Warren Zevon – “The Wind” (2003)

April 19, 2010 at 5:23 pm (Fran Fried, Music, Reviews & Articles)

Warren Zevon’s final album, recorded while he was dying of cancer, featuring the song that I would like played at my funeral someday, “Keep Me in Your Heart” (incredibly sad and moving, but without sappiness). This review comes from Fran Fried, Aug. 22, 2003, from the New Haven Register…

Zevon Has the Final Word, and It’s a Strong Wind

So why should things change now that the reaper really is walking up the sidewalk, ready to ring the doorbell for his big date?|

Bcause this is real life — that’s why.

Things did change. Even the most cavalier of wits can’t laugh off the inoperable lung cancer with which Zevon was diagnosed a year ago this coming Thursday. And with death drawing closer (he was too ill to respond to emailed questions for an Associated Press story this week), his final album, which comes out Tuesday, has more than its share of tearjerking references to what’s coming.

But it’s full of abandon and happiness and love and wit, too. In other words, it’s human. And if anything, Zevon’s final words resonate because of that humanity and because of their surprisingly even temperament — though, all the while, it’s hard to keep yours on an even keel when you listen to the album.

How do you not react when you hear Zevon, his husky voice getting weaker, singing Bob Dylan’s “Knocking on Heaven’s Door,” as anthemic in its way as “Free Bird”? Or, even more so, when you hear him close the album with the strummer “Keep Me in Your Heart” — when, as “shadows are falling and I’m running out of breath,” he makes the dying plea not to forget him? Incredibly sad, yes, but at least you know Zevon’s not trying to milk it.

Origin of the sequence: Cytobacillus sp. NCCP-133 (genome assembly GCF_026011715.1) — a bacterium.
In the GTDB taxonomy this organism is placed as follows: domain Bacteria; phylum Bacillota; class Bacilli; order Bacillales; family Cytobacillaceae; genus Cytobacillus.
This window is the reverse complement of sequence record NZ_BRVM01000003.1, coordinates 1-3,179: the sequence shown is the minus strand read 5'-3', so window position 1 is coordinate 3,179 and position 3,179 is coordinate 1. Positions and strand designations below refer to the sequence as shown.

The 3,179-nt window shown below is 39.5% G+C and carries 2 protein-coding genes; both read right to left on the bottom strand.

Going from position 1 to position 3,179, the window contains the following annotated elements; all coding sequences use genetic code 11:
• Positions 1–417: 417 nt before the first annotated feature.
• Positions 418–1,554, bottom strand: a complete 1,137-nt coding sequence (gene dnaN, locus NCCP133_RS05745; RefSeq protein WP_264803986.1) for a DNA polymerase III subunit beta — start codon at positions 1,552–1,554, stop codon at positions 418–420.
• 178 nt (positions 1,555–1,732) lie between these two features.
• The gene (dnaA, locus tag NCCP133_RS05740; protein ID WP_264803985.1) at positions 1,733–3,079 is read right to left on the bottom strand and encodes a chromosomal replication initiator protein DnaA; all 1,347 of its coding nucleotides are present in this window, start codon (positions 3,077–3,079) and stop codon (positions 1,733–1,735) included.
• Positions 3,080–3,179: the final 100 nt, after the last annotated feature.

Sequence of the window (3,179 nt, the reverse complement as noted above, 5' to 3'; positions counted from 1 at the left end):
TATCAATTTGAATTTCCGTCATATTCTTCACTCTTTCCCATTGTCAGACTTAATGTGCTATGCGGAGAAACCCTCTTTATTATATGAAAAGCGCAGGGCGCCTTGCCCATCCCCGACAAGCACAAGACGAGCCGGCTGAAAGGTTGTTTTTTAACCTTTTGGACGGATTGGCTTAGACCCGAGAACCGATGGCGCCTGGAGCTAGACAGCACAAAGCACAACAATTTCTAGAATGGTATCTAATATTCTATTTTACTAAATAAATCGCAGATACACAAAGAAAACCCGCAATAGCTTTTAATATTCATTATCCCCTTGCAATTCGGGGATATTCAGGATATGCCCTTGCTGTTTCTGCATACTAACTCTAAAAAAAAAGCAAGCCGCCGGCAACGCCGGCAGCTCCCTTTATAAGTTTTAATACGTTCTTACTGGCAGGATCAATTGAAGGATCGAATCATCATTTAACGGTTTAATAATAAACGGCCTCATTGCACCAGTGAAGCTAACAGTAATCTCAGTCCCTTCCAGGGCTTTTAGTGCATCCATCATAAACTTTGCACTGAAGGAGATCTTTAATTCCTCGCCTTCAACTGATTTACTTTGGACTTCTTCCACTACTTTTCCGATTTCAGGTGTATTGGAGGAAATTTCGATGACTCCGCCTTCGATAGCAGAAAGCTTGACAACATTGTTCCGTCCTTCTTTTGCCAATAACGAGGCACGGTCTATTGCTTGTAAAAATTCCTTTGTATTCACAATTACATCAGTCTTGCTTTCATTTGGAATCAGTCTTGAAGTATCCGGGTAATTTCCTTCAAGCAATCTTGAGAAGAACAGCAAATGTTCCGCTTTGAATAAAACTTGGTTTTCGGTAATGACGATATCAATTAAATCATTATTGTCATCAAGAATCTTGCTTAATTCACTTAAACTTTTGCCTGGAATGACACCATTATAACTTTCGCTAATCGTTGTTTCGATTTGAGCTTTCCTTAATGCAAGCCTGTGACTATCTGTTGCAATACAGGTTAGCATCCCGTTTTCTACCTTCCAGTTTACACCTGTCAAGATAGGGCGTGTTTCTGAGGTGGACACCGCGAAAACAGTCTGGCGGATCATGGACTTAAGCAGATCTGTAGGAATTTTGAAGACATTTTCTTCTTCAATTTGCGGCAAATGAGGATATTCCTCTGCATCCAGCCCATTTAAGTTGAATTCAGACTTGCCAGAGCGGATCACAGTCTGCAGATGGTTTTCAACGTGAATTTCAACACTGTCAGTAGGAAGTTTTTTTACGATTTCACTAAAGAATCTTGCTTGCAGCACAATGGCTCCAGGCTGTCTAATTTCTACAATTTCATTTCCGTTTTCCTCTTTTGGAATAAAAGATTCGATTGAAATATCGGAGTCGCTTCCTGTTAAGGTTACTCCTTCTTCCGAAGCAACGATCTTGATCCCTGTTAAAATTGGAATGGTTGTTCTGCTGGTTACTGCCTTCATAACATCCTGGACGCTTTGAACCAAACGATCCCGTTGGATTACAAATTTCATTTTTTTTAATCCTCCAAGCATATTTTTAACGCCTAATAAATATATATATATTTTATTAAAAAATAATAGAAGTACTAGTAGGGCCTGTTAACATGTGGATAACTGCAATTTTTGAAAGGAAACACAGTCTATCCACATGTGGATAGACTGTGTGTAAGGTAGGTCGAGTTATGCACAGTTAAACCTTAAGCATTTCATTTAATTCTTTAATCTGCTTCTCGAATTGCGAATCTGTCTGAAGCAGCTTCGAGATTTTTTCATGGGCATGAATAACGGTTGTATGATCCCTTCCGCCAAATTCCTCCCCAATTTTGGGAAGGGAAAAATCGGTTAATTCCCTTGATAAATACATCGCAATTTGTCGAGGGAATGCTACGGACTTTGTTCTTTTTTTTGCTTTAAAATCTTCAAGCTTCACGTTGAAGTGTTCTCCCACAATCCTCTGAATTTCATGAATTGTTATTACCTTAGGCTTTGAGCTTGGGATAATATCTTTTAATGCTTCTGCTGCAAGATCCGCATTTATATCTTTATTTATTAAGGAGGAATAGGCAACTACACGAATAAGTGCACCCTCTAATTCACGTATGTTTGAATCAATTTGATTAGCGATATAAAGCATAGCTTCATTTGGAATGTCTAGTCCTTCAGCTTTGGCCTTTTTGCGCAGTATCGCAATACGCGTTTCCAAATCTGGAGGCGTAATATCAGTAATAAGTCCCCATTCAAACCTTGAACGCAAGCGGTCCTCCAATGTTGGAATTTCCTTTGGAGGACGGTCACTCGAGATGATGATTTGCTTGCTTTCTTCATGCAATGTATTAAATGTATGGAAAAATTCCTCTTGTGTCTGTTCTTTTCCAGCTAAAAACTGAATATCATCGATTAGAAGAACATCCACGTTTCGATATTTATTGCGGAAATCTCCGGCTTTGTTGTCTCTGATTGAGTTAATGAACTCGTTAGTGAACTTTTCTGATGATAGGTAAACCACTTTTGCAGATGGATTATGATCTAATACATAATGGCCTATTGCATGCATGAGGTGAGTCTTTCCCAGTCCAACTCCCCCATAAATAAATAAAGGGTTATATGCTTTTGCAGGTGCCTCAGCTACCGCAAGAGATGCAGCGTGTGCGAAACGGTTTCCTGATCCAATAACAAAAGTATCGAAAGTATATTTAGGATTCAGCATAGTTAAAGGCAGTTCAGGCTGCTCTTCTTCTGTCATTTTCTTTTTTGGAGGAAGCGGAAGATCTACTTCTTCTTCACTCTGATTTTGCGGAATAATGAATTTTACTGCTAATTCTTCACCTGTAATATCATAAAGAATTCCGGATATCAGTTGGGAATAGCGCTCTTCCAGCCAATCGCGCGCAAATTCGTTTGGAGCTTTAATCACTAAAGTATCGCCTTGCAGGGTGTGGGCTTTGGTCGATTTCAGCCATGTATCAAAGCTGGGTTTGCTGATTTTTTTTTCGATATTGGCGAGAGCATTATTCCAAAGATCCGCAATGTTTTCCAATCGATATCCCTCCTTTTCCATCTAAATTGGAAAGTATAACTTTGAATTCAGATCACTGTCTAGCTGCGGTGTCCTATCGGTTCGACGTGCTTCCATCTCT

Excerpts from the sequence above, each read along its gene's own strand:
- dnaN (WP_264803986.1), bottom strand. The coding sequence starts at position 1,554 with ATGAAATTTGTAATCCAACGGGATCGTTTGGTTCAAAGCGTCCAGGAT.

And regrets? He’s had a few. “Amor de Mi Vida,” a Latin-tinged piano ballad that’s equal parts John Lennon and Dylan; and “She’s Too Good for Me,” a Latin, acoustic guitar-laced ballad, are about the love he let get away. And the sorrow drips from his voice with each note. And “Stay With Me,” a plea to a lover (with backing from Emmylou Harris), is driven home by the most mournful sax line in the world, from Gus Bernal.

But the emotional flipside of this album assures you this is also a celebration of life, both the absurd and the mundane.

The opening tune is as flip and cheeky as he gets here, as he seeks a woman with low-self-esteem who’ll ease his mind as he winds down his “Dirty Life and Crimes.” “Disorder in the House,” with Bruce Springsteen on guitar and backing vocals, is delivered with as much wide-open gusto as the On the Border-era Eagles. He gets feisty and prickly discussing the realities of his situation on “Rub Me Raw,” a nasty blues slide-guitar progression straight out of “Rocky Mountain Way” (most probably because it’s Joe Walsh himself on guitar). And the twangy “The Rest of the Night,” with Tom Petty and Mike Campbell on board, is a devil-may-care call to party all night.

Like a person whose friends gather around the deathbed, Zevon surrounded himself with his musical pals — Springsteen, Harris, Dwight Yoakam, Ry Cooder, Don Henley, Tim Schmit, Joe Walsh, Petty, Campbell, Jackson Browne, Billy Bob Thornton, John Waite, David Lindley, Tommy Shaw — for this final disc, produced by his longtime best friend, Jorge Calderon. And now he can let go, knowing he did his best.

Fran Fried

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